Pamela Rushby was born in Queensland more years ago than she cares to divulge. She has worked in advertising; as a pre-school teacher; and as a writer and producer of educational television, audio and multimedia.
Pam has written children's books and television scripts; hundreds of radio and TV commercials; multi award-winning documentaries on Queensland dinosaurs, Australian ecosystems, bilbies, the Crown of Thorns starfish and buried Chinese terracotta warriors; short stories; and freelance journalism. She has won several awards, including a Literature Board of the Australia Council grant to work on archaeological excavations in Egypt and Jordan; a Churchill Fellowship to study educational television in Canada; the Ethel Turner Prize in the NSW Premier's Literary Awards; four Notable Books in the Children's Book Council of Australia awards; and a bag of gold coins at a film festival in Iran.
Her historical novels include When the Hipchicks Went to War (Hachette 2009), The Horses Didn't Come Home (HarperCollins 2012), Flora's War (Ford Street Publishing 2013), The Rat-catcher's Daughter (HarperCollins 2014), and Sing a Rebel Song (Omnibus 2015).
She is passionately interested in children's books and television, ancient history and Middle Eastern food. www.pamelarushby.com
The Horses Didn’t Come Home
Author: Pamela Rushby
Publisher: Harper Collins
Middle East 1919. In an army camp in the desert, a young Australian soldier named Harry is grooming and saddling his horse, Bunty. She is a sturdy, strong, faithful Australian waler who belongs to Harry’s younger sister, Laura, back home in Australia. Harry took Bunty into the army with him when he joined the Light Horse in 1914. As Harry finishes the grooming he stands in front of Bunty. The two of them, horse and master, are totally still. Then Harry swings up into the saddle. A few soldiers watch Harry and Bunty as they ride off into the desert. No one says a word. It’s their last ride together.
The last great cavalry charge in history took place at Beersheba in the Sinai desert in 1917. It was Australian horses and soldiers that took part in, and won, this amazing, unexpected, unorthodox victory. The men proudly claimed it was their great-hearted horses that won the day. But in the end, the horses didn’t come home …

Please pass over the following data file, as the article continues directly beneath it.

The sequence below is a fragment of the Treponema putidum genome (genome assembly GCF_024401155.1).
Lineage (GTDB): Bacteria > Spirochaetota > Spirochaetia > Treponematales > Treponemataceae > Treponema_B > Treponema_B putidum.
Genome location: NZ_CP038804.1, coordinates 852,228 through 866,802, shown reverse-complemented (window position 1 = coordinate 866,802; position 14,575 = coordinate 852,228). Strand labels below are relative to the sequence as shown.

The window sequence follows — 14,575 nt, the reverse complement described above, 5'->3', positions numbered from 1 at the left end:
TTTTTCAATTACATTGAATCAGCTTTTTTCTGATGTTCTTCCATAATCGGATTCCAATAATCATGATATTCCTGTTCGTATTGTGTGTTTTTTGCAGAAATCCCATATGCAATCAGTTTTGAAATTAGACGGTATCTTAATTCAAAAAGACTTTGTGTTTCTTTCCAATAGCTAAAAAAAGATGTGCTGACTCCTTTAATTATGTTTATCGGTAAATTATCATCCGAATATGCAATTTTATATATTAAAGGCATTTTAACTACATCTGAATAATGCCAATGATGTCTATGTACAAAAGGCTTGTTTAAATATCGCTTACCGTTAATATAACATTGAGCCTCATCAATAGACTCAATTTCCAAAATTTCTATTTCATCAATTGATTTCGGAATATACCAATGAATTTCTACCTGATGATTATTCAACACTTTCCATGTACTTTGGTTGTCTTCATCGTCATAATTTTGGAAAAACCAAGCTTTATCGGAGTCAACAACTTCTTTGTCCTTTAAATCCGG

Positive outcome when writing:
This was such a sad ending to write. Of the 160,000 Australian horses sent overseas during World War 1, only one of them, just one, ever came home. At the end of the war, there weren’t enough ships to bring even the soldiers home. Some were still waiting in 1919. There was certainly no room for horses. So the old and sick horses were shot, and others were to be sold: to the British army (which would have been all right) or locally (which may not have been all right, given that animals were not generally well treated in the area). A few soldiers chose, instead, to take their horse for a ‘last ride’ and came back carrying the saddle, saying the horse had broken a leg and they’d had to shoot it.
But what happened to the ones that were sold?
Some time later, after the war, an English woman named Dorothy Brooke was on holiday in Cairo. She was horrified to see ex-war horses, sick, underfed, badly treated, pulling heavy loads. On her return to England she wrote to a newspaper, and started a fund to set up a hospital for war horses in Cairo, the Old War Horse Memorial Hospital. This provided free veterinary care for working horses and donkeys in Cairo. The charity, now called The Brooke, still operates today. Its workers treat animals in ten countries around the world, providing veterinary services and educating the animals’ owners in animal care. I was very pleased that there was a positive outcome.
Something sad or tragic:
The way the horses were treated after the war horrified me. The old and sick horses were shot. But before they were shot, the army cut off their manes (which could be sold) and removed their horseshoes (also sold). Once the horses were dead, they were skinned and their hides sold. It didn’t seem much of a thank-you for their faithful service.
I read a lot of soldiers’ diaries and letters while I was researching. And I came across an incident that just made me say WOW! A soldier had some leave due, and he chose to travel up the Nile to Luxor and the Valley of the Kings. While he was exploring in the Valley of the Kings, he noticed a small white tent among the rocks and sand. In it sat an Englishman, directing a group of local workers who were excavating a site in the desert. The Englishman was … Howard Carter. This was years before he became famous for discovering the tomb of Tutankhamun. The soldier actually had tea with Howard Carter! I just had to include this incident in the book.
Link to teacher’s notes